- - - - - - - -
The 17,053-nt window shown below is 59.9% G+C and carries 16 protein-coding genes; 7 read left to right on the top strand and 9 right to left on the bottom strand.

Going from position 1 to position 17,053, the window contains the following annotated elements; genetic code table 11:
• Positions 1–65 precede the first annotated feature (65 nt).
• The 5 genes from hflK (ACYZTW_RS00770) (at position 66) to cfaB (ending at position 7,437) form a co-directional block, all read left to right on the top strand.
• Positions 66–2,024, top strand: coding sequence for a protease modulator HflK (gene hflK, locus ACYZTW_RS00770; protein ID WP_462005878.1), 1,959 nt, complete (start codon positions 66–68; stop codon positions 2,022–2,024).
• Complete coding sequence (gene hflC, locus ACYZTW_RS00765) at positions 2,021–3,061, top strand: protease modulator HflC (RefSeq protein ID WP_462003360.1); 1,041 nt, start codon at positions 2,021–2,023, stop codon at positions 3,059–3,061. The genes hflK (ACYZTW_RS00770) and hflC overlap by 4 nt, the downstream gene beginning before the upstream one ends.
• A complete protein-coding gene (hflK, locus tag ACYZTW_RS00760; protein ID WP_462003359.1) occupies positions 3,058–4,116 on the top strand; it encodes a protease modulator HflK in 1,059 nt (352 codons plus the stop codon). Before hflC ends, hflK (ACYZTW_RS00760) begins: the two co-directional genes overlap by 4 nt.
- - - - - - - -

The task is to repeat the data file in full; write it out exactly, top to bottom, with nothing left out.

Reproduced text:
The 17,053-nt window shown below is 59.9% G+C and carries 16 protein-coding genes; 7 read left to right on the top strand and 9 right to left on the bottom strand.

Going from position 1 to position 17,053, the window contains the following annotated elements; genetic code table 11:
• Positions 1–65 precede the first annotated feature (65 nt).
• The 5 genes from hflK (ACYZTW_RS00770) (at position 66) to cfaB (ending at position 7,437) form a co-directional block, all read left to right on the top strand.
• Positions 66–2,024, top strand: coding sequence for a protease modulator HflK (gene hflK, locus ACYZTW_RS00770; protein ID WP_462005878.1), 1,959 nt, complete (start codon positions 66–68; stop codon positions 2,022–2,024).
• Complete coding sequence (gene hflC, locus ACYZTW_RS00765) at positions 2,021–3,061, top strand: protease modulator HflC (RefSeq protein ID WP_462003360.1); 1,041 nt, start codon at positions 2,021–2,023, stop codon at positions 3,059–3,061. The genes hflK (ACYZTW_RS00770) and hflC overlap by 4 nt, the downstream gene beginning before the upstream one ends.
• A complete protein-coding gene (hflK, locus tag ACYZTW_RS00760; protein ID WP_462003359.1) occupies positions 3,058–4,116 on the top strand; it encodes a protease modulator HflK in 1,059 nt (352 codons plus the stop codon). Before hflC ends, hflK (ACYZTW_RS00760) begins: the two co-directional genes overlap by 4 nt.